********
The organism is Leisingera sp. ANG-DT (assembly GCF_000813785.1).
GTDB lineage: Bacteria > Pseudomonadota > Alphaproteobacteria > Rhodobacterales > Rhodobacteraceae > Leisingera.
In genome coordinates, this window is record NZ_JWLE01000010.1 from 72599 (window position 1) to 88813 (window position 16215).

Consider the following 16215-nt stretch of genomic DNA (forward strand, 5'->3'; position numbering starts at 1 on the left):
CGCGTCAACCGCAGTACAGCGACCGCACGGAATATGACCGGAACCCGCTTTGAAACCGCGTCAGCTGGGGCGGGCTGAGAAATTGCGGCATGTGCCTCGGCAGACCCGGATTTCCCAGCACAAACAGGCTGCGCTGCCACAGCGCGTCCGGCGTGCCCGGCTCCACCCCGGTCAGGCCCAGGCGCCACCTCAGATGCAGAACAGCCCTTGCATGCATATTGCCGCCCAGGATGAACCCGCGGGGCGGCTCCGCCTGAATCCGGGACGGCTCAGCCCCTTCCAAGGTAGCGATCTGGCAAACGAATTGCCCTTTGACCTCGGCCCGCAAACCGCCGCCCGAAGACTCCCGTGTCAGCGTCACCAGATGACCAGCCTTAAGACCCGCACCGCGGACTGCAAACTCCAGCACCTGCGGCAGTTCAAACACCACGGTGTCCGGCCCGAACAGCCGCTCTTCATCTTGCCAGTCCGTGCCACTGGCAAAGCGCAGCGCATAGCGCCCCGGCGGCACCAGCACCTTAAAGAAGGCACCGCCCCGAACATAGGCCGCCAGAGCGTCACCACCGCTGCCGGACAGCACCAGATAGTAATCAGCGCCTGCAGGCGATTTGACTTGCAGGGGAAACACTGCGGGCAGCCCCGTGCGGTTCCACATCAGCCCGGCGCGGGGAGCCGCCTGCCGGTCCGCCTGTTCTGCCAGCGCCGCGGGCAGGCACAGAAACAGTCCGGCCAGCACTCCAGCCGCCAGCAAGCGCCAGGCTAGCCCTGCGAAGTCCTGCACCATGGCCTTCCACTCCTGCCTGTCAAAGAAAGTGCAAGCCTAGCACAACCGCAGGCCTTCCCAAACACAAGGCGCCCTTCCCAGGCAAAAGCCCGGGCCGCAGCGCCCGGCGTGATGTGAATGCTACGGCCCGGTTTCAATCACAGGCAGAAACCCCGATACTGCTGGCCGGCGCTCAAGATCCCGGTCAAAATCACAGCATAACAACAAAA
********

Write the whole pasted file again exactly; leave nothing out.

The organism is Leisingera sp. ANG-DT (assembly GCF_000813785.1).
GTDB lineage: Bacteria > Pseudomonadota > Alphaproteobacteria > Rhodobacterales > Rhodobacteraceae > Leisingera.
In genome coordinates, this window is record NZ_JWLE01000010.1 from 72599 (window position 1) to 88813 (window position 16215).

Consider the following 16215-nt stretch of genomic DNA (forward strand, 5'->3'; position numbering starts at 1 on the left):
CGCGTCAACCGCAGTACAGCGACCGCACGGAATATGACCGGAACCCGCTTTGAAACCGCGTCAGCTGGGGCGGGCTGAGAAATTGCGGCATGTGCCTCGGCAGACCCGGATTTCCCAGCACAAACAGGCTGCGCTGCCACAGCGCGTCCGGCGTGCCCGGCTCCACCCCGGTCAGGCCCAGGCGCCACCTCAGATGCAGAACAGCCCTTGCATGCATATTGCCGCCCAGGATGAACCCGCGGGGCGGCTCCGCCTGAATCCGGGACGGCTCAGCCCCTTCCAAGGTAGCGATCTGGCAAACGAATTGCCCTTTGACCTCGGCCCGCAAACCGCCGCCCGAAGACTCCCGTGTCAGCGTCACCAGATGACCAGCCTTAAGACCCGCACCGCGGACTGCAAACTCCAGCACCTGCGGCAGTTCAAACACCACGGTGTCCGGCCCGAACAGCCGCTCTTCATCTTGCCAGTCCGTGCCACTGGCAAAGCGCAGCGCATAGCGCCCCGGCGGCACCAGCACCTTAAAGAAGGCACCGCCCCGAACATAGGCCGCCAGAGCGTCACCACCGCTGCCGGACAGCACCAGATAGTAATCAGCGCCTGCAGGCGATTTGACTTGCAGGGGAAACACTGCGGGCAGCCCCGTGCGGTTCCACATCAGCCCGGCGCGGGGAGCCGCCTGCCGGTCCGCCTGTTCTGCCAGCGCCGCGGGCAGGCACAGAAACAGTCCGGCCAGCACTCCAGCCGCCAGCAAGCGCCAGGCTAGCCCTGCGAAGTCCTGCACCATGGCCTTCCACTCCTGCCTGTCAAAGAAAGTGCAAGCCTAGCACAACCGCAGGCCTTCCCAAACACAAGGCGCCCTTCCCAGGCAAAAGCCCGGGCCGCAGCGCCCGGCGTGATGTGAATGCTACGGCCCGGTTTCAATCACAGGCAGAAACCCCGATACTGCTGGCCGGCGCTCAAGATCCCGGTCAAAATCACAGCATAACAACAAAA